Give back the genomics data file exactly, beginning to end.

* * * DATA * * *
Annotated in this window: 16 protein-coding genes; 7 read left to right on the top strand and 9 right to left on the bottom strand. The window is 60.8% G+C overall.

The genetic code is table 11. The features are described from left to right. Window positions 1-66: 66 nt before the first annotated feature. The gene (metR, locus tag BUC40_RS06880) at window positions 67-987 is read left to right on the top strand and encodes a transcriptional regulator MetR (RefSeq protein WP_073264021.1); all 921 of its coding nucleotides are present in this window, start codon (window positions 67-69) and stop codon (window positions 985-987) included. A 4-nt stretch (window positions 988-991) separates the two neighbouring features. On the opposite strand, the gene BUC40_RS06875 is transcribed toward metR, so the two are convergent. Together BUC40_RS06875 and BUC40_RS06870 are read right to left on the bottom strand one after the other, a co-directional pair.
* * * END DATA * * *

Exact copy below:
Annotated in this window: 16 protein-coding genes; 7 read left to right on the top strand and 9 right to left on the bottom strand. The window is 60.8% G+C overall.

The genetic code is table 11. The features are described from left to right. Window positions 1-66: 66 nt before the first annotated feature. The gene (metR, locus tag BUC40_RS06880) at window positions 67-987 is read left to right on the top strand and encodes a transcriptional regulator MetR (RefSeq protein WP_073264021.1); all 921 of its coding nucleotides are present in this window, start codon (window positions 67-69) and stop codon (window positions 985-987) included. A 4-nt stretch (window positions 988-991) separates the two neighbouring features. On the opposite strand, the gene BUC40_RS06875 is transcribed toward metR, so the two are convergent. Together BUC40_RS06875 and BUC40_RS06870 are read right to left on the bottom strand one after the other, a co-directional pair.